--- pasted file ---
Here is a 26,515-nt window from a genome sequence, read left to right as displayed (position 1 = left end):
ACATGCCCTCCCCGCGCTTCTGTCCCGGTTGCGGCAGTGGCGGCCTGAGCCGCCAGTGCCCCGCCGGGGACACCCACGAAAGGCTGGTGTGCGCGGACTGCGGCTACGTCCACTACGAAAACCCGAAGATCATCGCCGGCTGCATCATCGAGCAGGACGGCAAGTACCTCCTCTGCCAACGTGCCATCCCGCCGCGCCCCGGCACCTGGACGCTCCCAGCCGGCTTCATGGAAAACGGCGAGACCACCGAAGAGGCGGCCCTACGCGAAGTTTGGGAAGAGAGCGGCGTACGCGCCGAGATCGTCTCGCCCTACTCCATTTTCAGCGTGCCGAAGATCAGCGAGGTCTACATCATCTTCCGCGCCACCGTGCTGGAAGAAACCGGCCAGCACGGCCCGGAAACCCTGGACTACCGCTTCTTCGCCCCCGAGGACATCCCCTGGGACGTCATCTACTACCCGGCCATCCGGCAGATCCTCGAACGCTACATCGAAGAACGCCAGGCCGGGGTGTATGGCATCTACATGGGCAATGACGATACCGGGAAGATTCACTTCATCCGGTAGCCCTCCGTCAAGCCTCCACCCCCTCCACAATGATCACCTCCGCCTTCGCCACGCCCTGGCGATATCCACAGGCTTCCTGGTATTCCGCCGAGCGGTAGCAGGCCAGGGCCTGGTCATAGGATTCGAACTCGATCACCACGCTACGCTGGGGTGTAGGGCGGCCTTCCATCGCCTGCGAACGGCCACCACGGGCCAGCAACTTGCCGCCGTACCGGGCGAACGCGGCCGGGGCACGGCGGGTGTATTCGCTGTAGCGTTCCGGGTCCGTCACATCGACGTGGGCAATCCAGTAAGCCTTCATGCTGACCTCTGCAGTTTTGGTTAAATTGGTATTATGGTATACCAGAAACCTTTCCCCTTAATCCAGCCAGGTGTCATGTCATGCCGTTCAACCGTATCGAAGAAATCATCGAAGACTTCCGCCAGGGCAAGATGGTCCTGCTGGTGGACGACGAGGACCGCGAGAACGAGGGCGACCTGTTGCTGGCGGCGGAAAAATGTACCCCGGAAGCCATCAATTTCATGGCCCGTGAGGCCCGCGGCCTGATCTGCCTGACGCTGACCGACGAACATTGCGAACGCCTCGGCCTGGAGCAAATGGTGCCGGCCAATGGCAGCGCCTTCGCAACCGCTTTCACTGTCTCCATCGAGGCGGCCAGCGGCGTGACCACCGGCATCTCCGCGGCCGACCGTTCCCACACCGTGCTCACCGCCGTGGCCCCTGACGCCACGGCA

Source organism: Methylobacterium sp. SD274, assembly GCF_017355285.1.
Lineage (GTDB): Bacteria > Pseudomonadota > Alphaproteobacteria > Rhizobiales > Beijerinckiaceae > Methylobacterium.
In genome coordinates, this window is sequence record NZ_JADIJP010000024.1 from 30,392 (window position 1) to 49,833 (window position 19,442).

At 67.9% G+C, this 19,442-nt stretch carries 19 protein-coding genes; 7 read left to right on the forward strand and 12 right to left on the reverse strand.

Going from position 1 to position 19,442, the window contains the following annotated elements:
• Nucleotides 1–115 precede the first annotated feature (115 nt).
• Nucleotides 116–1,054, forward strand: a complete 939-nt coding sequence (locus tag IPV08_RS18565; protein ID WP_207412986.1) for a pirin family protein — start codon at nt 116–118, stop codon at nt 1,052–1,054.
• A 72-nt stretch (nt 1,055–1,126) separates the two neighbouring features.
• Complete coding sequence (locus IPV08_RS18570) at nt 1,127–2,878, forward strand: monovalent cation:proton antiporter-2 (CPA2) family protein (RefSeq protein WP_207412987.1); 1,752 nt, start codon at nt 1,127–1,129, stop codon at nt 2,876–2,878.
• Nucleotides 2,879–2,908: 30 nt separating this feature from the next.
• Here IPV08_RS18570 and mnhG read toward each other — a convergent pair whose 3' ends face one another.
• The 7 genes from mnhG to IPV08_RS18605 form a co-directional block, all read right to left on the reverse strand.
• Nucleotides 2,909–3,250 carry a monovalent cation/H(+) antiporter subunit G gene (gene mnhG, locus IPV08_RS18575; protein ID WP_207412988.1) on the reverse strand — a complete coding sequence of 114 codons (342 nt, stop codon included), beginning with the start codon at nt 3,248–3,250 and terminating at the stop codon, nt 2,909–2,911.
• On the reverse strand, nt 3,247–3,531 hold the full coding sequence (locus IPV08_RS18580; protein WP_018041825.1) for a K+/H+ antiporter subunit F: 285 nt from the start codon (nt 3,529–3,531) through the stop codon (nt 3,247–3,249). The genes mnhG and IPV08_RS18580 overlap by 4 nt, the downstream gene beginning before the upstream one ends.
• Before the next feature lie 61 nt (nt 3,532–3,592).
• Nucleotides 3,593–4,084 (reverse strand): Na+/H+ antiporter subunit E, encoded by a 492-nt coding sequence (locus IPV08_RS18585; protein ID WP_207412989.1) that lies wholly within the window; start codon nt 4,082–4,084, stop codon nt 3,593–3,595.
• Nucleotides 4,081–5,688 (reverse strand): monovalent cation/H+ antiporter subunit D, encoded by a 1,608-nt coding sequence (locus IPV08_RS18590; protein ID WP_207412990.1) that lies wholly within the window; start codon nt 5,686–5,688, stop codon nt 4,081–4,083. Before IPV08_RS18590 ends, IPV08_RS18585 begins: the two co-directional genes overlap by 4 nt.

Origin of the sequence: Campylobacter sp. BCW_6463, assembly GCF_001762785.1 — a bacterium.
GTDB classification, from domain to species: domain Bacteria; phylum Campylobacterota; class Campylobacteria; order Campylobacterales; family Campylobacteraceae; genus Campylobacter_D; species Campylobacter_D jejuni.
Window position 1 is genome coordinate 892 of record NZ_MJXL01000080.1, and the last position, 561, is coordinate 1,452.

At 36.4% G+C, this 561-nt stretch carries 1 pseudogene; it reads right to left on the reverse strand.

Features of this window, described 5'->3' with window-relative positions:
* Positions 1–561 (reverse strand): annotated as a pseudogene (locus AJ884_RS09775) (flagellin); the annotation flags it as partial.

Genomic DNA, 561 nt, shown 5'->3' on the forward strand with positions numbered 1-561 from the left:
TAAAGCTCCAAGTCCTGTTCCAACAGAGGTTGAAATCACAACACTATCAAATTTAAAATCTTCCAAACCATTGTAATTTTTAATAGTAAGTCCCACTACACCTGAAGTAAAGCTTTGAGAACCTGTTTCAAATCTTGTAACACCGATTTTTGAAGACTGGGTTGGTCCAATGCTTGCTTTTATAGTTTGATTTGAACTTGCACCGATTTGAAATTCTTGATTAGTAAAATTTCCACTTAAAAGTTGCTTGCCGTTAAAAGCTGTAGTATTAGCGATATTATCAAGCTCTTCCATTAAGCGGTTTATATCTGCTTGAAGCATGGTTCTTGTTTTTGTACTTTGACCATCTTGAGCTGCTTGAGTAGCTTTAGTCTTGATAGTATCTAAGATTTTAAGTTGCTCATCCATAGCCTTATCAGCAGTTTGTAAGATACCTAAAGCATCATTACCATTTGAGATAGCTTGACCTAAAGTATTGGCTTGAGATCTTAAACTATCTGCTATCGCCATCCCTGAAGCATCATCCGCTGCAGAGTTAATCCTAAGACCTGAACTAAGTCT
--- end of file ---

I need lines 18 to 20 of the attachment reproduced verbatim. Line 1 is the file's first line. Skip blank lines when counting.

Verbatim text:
• Nucleotides 3,593–4,084 (reverse strand): Na+/H+ antiporter subunit E, encoded by a 492-nt coding sequence (locus IPV08_RS18585; protein ID WP_207412989.1) that lies wholly within the window; start codon nt 4,082–4,084, stop codon nt 3,593–3,595.
• Nucleotides 4,081–5,688 (reverse strand): monovalent cation/H+ antiporter subunit D, encoded by a 1,608-nt coding sequence (locus IPV08_RS18590; protein ID WP_207412990.1) that lies wholly within the window; start codon nt 5,686–5,688, stop codon nt 4,081–4,083. Before IPV08_RS18590 ends, IPV08_RS18585 begins: the two co-directional genes overlap by 4 nt.

Origin of the sequence: Campylobacter sp. BCW_6463, assembly GCF_001762785.1 — a bacterium.